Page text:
We didn’t stay too long at the top; the area inside, where the observatory offices, bathrooms and coke machines are, is pleasantly warm and it wouldn’t take too long before you simply couldn’t be talked into leaving. Besides, it starts getting a bit crowded in there; nobody rides up the hill without at least a quick stop inside.

It was on the descent that we spotted the scene in the photo at the top of this entry. The angle of the sun must have been just right, since we hadn’t noticed the iced trees on the way up, even though that would have been at much lower speed. Startlingly beautiful. I really should have spent more time trying to get the perfect photo.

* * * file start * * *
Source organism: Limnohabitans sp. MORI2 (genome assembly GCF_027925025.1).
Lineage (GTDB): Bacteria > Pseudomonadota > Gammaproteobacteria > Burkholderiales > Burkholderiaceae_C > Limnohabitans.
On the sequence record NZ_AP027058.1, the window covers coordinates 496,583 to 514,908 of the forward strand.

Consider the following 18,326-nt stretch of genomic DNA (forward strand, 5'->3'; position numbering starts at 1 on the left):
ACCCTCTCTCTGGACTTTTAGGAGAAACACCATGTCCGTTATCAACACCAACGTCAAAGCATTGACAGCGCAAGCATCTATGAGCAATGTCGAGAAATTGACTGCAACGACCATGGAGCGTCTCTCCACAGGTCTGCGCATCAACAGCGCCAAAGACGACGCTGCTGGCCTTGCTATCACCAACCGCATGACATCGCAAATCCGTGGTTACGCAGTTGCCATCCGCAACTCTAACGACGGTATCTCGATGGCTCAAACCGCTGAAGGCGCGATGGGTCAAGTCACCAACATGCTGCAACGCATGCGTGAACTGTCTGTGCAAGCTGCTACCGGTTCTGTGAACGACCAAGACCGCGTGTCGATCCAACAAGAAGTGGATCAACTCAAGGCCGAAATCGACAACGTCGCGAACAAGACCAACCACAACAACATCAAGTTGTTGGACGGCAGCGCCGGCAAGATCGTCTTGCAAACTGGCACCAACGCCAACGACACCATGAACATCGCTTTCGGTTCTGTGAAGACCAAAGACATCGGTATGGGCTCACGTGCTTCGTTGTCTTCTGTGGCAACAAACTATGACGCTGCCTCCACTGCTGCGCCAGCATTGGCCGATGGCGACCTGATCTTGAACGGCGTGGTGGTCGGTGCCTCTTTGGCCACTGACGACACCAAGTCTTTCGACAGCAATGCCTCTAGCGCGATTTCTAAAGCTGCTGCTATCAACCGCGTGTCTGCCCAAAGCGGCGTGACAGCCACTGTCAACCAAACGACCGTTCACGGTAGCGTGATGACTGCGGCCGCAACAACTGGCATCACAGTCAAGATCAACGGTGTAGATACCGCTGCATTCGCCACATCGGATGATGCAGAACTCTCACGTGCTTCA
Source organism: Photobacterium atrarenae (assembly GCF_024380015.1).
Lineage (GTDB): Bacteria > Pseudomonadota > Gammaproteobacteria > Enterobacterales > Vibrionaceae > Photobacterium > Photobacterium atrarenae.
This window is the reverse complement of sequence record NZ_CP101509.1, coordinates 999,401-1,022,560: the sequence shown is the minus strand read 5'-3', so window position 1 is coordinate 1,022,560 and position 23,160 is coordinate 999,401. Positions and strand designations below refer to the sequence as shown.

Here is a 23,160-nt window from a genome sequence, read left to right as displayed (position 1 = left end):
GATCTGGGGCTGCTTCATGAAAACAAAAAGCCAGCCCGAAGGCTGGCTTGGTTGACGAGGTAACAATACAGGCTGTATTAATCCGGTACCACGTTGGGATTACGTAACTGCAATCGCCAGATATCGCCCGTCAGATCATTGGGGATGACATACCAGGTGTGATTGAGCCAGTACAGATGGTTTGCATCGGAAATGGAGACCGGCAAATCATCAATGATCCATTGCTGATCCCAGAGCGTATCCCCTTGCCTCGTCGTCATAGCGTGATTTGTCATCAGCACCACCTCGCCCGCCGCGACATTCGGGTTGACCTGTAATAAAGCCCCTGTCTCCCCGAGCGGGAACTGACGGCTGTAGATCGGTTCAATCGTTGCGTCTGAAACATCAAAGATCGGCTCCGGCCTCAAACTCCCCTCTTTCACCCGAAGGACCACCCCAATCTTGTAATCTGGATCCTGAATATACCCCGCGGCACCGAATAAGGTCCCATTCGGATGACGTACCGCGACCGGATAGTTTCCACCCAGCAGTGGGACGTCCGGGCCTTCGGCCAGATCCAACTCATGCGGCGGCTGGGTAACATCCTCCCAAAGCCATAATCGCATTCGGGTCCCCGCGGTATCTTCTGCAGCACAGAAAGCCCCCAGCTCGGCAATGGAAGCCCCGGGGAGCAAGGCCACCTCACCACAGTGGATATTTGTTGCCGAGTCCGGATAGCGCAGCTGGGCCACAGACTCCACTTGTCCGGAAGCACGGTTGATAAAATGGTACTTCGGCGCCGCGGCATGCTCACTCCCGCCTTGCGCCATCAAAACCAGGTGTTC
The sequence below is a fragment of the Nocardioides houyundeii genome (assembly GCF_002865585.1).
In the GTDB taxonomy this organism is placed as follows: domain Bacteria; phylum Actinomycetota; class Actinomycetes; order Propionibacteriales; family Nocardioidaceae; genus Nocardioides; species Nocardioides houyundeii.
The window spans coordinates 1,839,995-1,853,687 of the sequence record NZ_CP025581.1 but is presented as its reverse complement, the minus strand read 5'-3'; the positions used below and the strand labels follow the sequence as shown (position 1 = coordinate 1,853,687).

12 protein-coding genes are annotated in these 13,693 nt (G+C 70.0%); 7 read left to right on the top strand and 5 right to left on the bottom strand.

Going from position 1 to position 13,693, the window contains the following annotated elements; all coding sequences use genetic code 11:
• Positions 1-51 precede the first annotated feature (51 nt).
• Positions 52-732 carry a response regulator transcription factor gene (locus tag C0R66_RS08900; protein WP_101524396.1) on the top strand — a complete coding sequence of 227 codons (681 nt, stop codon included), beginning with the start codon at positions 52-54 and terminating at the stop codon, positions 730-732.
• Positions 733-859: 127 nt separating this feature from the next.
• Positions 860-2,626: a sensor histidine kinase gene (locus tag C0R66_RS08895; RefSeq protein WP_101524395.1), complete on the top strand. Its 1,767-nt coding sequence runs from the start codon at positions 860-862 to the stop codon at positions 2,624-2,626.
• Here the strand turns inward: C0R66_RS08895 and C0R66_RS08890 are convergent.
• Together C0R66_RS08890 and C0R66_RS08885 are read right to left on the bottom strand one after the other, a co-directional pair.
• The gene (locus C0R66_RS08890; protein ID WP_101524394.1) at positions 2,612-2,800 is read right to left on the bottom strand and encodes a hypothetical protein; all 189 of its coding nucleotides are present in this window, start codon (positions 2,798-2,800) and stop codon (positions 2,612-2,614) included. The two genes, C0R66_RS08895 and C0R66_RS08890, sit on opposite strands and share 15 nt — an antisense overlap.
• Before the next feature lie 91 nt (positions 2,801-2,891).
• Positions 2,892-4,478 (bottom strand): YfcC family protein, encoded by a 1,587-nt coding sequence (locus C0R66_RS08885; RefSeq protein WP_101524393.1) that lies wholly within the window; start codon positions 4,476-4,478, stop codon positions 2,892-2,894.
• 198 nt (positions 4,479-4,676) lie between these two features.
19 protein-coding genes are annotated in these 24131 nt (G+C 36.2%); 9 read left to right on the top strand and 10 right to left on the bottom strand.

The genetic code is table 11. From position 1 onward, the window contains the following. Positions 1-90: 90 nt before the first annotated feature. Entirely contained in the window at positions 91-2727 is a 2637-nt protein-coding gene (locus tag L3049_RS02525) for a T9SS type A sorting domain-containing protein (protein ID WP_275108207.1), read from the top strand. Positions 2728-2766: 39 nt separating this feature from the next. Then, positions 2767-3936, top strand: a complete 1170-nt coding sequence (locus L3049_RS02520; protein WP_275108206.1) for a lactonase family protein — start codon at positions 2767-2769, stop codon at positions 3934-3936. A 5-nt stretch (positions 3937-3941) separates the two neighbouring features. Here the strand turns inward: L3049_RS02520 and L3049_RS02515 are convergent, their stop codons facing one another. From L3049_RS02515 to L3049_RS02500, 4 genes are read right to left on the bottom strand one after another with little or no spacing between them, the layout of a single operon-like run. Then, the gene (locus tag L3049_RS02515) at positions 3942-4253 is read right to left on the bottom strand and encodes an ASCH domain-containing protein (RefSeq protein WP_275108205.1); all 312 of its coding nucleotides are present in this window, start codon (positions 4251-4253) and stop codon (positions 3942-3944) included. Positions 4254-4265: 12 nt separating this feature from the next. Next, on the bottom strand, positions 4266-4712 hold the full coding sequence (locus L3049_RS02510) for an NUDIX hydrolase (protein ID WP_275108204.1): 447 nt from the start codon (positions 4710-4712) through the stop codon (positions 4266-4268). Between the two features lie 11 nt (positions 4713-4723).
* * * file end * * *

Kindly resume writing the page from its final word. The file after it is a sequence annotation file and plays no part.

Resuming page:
The descent was uneventful and, as usual, we were thankful for that first uphill climb where you get a chance to warm up. Kevin and I continued on after leaving Todd at his car. Continued into stop-light hell, but with enough time for the train that we were able to stop for coffee near the station. Then caught the train back to Redwood City and rode up the hill home. A good ride to start the new year. Now, if only I hadn’t forgotten to restart the timer for the descent, so I wouldn’t have that straight line suggesting I took a helicopter back down the hill!